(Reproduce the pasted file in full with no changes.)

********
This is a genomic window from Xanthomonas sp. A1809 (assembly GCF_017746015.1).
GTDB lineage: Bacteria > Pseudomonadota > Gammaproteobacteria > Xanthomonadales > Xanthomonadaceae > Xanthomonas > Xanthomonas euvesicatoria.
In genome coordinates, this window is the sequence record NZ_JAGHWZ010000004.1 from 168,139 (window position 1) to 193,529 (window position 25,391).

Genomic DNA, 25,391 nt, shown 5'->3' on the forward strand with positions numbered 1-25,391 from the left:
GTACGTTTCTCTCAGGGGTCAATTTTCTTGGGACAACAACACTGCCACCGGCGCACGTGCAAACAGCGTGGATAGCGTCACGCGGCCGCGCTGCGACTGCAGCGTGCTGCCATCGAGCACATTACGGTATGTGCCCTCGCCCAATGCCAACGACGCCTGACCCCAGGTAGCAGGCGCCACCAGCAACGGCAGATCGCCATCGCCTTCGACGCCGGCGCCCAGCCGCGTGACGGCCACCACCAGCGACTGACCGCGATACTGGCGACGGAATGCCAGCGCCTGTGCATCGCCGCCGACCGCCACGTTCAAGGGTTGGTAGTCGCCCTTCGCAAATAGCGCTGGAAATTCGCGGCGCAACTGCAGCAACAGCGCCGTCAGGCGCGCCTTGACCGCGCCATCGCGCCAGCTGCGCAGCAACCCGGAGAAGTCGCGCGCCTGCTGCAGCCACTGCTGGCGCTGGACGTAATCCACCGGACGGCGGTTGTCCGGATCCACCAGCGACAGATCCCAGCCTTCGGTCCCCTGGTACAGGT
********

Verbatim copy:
This is a genomic window from Xanthomonas sp. A1809 (assembly GCF_017746015.1).
GTDB lineage: Bacteria > Pseudomonadota > Gammaproteobacteria > Xanthomonadales > Xanthomonadaceae > Xanthomonas > Xanthomonas euvesicatoria.
In genome coordinates, this window is the sequence record NZ_JAGHWZ010000004.1 from 168,139 (window position 1) to 193,529 (window position 25,391).

Genomic DNA, 25,391 nt, shown 5'->3' on the forward strand with positions numbered 1-25,391 from the left:
GTACGTTTCTCTCAGGGGTCAATTTTCTTGGGACAACAACACTGCCACCGGCGCACGTGCAAACAGCGTGGATAGCGTCACGCGGCCGCGCTGCGACTGCAGCGTGCTGCCATCGAGCACATTACGGTATGTGCCCTCGCCCAATGCCAACGACGCCTGACCCCAGGTAGCAGGCGCCACCAGCAACGGCAGATCGCCATCGCCTTCGACGCCGGCGCCCAGCCGCGTGACGGCCACCACCAGCGACTGACCGCGATACTGGCGACGGAATGCCAGCGCCTGTGCATCGCCGCCGACCGCCACGTTCAAGGGTTGGTAGTCGCCCTTCGCAAATAGCGCTGGAAATTCGCGGCGCAACTGCAGCAACAGCGCCGTCAGGCGCGCCTTGACCGCGCCATCGCGCCAGCTGCGCAGCAACCCGGAGAAGTCGCGCGCCTGCTGCAGCCACTGCTGGCGCTGGACGTAATCCACCGGACGGCGGTTGTCCGGATCCACCAGCGACAGATCCCAGCCTTCGGTCCCCTGGTACAGGT